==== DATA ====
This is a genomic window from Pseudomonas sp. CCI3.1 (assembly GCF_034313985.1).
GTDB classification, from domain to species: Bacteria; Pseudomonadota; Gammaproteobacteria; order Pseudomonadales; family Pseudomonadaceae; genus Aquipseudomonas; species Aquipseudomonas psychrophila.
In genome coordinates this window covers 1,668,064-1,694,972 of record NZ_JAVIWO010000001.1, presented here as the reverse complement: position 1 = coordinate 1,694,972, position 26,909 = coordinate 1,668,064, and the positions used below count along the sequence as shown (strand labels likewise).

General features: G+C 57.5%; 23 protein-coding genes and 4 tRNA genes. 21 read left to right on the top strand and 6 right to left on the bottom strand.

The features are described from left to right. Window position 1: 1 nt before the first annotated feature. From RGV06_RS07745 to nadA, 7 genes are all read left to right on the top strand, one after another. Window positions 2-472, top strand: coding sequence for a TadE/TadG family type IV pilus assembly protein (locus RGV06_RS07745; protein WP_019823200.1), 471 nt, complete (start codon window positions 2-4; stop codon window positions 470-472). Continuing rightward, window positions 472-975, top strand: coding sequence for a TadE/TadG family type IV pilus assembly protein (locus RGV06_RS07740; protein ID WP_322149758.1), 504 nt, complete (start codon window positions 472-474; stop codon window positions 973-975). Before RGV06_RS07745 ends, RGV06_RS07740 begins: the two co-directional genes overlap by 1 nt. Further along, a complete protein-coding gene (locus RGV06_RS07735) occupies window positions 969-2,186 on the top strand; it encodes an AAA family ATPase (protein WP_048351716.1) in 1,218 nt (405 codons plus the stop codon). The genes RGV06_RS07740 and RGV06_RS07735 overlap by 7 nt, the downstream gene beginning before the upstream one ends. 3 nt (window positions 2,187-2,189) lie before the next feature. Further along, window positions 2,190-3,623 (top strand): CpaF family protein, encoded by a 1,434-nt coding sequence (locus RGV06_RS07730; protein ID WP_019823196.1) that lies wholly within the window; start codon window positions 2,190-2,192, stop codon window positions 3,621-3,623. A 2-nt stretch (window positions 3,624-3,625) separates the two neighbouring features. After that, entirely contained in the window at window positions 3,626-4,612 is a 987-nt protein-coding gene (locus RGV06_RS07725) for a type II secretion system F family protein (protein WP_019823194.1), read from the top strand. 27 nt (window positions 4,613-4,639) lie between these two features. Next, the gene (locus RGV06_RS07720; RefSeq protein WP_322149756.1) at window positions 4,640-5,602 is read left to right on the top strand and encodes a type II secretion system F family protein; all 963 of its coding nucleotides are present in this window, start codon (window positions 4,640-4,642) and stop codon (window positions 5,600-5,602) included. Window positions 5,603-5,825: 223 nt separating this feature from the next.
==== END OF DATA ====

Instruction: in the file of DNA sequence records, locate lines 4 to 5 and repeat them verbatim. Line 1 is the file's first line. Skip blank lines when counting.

General features: G+C 57.5%; 23 protein-coding genes and 4 tRNA genes. 21 read left to right on the top strand and 6 right to left on the bottom strand.

The features are described from left to right. Window position 1: 1 nt before the first annotated feature. From RGV06_RS07745 to nadA, 7 genes are all read left to right on the top strand, one after another. Window positions 2-472, top strand: coding sequence for a TadE/TadG family type IV pilus assembly protein (locus RGV06_RS07745; protein WP_019823200.1), 471 nt, complete (start codon window positions 2-4; stop codon window positions 470-472). Continuing rightward, window positions 472-975, top strand: coding sequence for a TadE/TadG family type IV pilus assembly protein (locus RGV06_RS07740; protein ID WP_322149758.1), 504 nt, complete (start codon window positions 472-474; stop codon window positions 973-975). Before RGV06_RS07745 ends, RGV06_RS07740 begins: the two co-directional genes overlap by 1 nt. Further along, a complete protein-coding gene (locus RGV06_RS07735) occupies window positions 969-2,186 on the top strand; it encodes an AAA family ATPase (protein WP_048351716.1) in 1,218 nt (405 codons plus the stop codon). The genes RGV06_RS07740 and RGV06_RS07735 overlap by 7 nt, the downstream gene beginning before the upstream one ends. 3 nt (window positions 2,187-2,189) lie before the next feature. Further along, window positions 2,190-3,623 (top strand): CpaF family protein, encoded by a 1,434-nt coding sequence (locus RGV06_RS07730; protein ID WP_019823196.1) that lies wholly within the window; start codon window positions 2,190-2,192, stop codon window positions 3,621-3,623. A 2-nt stretch (window positions 3,624-3,625) separates the two neighbouring features. After that, entirely contained in the window at window positions 3,626-4,612 is a 987-nt protein-coding gene (locus RGV06_RS07725) for a type II secretion system F family protein (protein WP_019823194.1), read from the top strand. 27 nt (window positions 4,613-4,639) lie between these two features. Next, the gene (locus RGV06_RS07720; RefSeq protein WP_322149756.1) at window positions 4,640-5,602 is read left to right on the top strand and encodes a type II secretion system F family protein; all 963 of its coding nucleotides are present in this window, start codon (window positions 4,640-4,642) and stop codon (window positions 5,600-5,602) included. Window positions 5,603-5,825: 223 nt separating this feature from the next.